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primotenore last won the day on May 14 2021

primotenore had the most liked content!

About primotenore

  • Birthday 09/25/1956

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  • Location:
    Vault 101
  • Interests
    Opera; Baking; Movies; Hiking; Cooking; Wet-Shaving; Fraghead.
  • Grill
    Kamado Joe

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  1. I wish I could remember what grade it was. I will mention that I probed the meat with my instant-read thermometer in different areas and it slipped in and out easily. The first slice passed the "floppy" test and did pull apart easily. Lack of inter-muscular fat was probably the culprit. I appreciate everyone's responses. Thank you.
  2. I really hope that was the case. It was marked down (50%), but the sell by date was not close. Honestly, I have cooked briskets on Webers, off-set smokers and now the KJ, NEVER before using the KJ have I had such a dry result. I knew it wasn't the fault of the Kamado. This was, however, the very first time I removed so much fat. Regardless of the reason behind the dry meat...I missed having that luscious fat-taste and I will definitely leave at least a 1/4" layer of fat.
  3. Here are the details of the cook. 1) Night before, trimmed 95% of the fat and heavily seasoned with S&P. 2) 6am, Slo-roller, KJ 225˚ 3) @167˚ Wrapped brisket in two layers of foil and added some Apple Cider Vinegar to the wrapped meat. Back on grill. 4) 202-205˚ Pulled the meat. 5) Wrapped the meat in a towel and let in rest in a cooler for about 2 hours. That's it. Meat was very dry.
  4. Ok, this is intriguing. Much against my brother's advice (prep-observer), I removed most (95%) of the fat. Brisket was very dry. Was this the fatal error?
  5. Here I am...hat in my hands... Brisket cook on Saturday. All goes really well. 225˚ low 'n slow. Slow roller rockin' it. Rookie move. What was I thinking??? Evening before, I heavily salt and pepper the meat. I don't have to tell you all the results. One thing's for sure, that's a mistake, I will never repeat.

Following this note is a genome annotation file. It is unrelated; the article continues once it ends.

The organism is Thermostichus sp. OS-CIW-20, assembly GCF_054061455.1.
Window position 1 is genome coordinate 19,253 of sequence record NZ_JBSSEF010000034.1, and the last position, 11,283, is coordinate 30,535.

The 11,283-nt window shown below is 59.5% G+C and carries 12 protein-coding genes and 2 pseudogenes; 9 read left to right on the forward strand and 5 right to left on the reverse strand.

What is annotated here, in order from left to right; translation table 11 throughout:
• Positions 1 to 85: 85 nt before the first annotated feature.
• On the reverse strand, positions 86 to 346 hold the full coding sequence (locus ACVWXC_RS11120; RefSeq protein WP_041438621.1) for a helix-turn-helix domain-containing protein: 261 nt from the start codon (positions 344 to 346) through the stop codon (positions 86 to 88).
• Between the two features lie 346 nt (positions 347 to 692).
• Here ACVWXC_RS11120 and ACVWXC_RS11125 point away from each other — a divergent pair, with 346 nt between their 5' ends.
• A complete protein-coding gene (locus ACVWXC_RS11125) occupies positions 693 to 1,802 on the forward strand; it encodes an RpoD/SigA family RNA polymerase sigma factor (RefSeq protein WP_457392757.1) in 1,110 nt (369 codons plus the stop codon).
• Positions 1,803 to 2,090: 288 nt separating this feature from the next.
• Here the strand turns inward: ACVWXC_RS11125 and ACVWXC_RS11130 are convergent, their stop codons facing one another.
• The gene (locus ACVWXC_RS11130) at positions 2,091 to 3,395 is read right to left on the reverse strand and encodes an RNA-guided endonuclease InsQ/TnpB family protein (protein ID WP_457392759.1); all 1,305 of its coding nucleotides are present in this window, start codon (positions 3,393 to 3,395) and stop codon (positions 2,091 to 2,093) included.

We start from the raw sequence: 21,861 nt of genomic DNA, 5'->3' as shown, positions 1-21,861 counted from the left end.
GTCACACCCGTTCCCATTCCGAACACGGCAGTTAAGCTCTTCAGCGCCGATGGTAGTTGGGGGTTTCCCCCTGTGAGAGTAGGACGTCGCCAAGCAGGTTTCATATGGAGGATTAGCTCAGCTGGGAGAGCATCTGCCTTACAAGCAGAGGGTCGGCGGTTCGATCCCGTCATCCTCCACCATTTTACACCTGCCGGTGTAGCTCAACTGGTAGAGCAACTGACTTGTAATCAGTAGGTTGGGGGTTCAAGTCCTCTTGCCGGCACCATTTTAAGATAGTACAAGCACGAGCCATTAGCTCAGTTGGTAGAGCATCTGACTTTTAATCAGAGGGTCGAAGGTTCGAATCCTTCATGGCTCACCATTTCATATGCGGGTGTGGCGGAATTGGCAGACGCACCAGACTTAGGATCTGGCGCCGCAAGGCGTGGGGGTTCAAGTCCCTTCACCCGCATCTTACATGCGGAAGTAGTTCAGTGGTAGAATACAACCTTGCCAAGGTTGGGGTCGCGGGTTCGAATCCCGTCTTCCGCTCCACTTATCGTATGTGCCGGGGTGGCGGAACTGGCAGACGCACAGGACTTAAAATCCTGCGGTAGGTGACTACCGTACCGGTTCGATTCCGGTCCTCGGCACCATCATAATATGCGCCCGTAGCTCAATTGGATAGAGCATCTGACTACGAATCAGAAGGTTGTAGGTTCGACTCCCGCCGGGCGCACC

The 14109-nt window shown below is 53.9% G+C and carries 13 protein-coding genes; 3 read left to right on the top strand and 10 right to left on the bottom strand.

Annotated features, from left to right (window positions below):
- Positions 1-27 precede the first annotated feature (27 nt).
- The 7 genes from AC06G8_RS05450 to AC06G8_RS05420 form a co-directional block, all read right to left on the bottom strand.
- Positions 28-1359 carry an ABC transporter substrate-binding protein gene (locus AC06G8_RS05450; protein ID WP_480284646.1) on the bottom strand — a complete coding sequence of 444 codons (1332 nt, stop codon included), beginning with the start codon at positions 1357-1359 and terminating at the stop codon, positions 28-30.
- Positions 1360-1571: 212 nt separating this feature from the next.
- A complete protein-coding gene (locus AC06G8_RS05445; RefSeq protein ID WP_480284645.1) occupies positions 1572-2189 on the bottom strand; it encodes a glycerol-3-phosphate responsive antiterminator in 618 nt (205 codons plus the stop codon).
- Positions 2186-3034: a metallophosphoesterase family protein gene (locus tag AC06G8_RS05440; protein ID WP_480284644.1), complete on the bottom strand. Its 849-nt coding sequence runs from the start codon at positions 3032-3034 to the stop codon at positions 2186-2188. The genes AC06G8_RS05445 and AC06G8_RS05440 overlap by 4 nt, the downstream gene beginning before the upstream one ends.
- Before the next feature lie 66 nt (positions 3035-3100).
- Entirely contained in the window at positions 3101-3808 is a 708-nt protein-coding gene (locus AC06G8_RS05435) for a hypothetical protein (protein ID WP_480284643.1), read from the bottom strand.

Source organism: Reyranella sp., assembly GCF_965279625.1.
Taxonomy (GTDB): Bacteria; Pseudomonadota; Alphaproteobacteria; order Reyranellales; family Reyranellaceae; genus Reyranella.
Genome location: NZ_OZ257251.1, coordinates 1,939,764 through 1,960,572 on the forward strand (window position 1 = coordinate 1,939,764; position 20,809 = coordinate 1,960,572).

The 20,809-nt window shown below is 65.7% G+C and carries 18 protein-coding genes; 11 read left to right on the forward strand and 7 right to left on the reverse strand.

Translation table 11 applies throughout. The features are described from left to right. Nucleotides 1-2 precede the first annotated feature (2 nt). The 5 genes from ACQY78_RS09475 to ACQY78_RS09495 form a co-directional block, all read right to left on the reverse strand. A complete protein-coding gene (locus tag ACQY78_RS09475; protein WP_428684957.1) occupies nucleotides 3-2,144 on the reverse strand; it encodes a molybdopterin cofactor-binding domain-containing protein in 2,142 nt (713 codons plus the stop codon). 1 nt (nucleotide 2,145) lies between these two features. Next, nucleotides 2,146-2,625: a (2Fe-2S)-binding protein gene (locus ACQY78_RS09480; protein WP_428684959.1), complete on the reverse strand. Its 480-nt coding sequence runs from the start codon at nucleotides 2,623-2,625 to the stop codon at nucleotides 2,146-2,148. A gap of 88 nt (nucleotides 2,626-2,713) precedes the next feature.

6. IMO, some of the vent holes should remain exposed. Of course it depends on the length of your cook, but I am really surprised how long quality lump burns. I have found that if I am cooking ribs or reverse sear steaks, you don't need to fill the bowl.
  7. Thank you for this, John. I have enjoyed your videos and learned a lot. This book should really enhance my KJ knowledge and cooking experience.
  8. Hi all, Just stumbled on this forum. Having newly acquired a KJ Classic II, I am really excited to share tips and tricks with you KJ masters. I have some experience on a BGE, but it wasn't mine. Now I am set-up and ready, having only one KJ cook under my belt (Flank Steak, which, BTW, was a huge success for Mother's Day). I have some great attachments, the Slo-Roller being just one. I am jonesing to make my first brisket and pork shoulder. Thanks for having me and I am looking forward to "meeting" many of you here on this forum.
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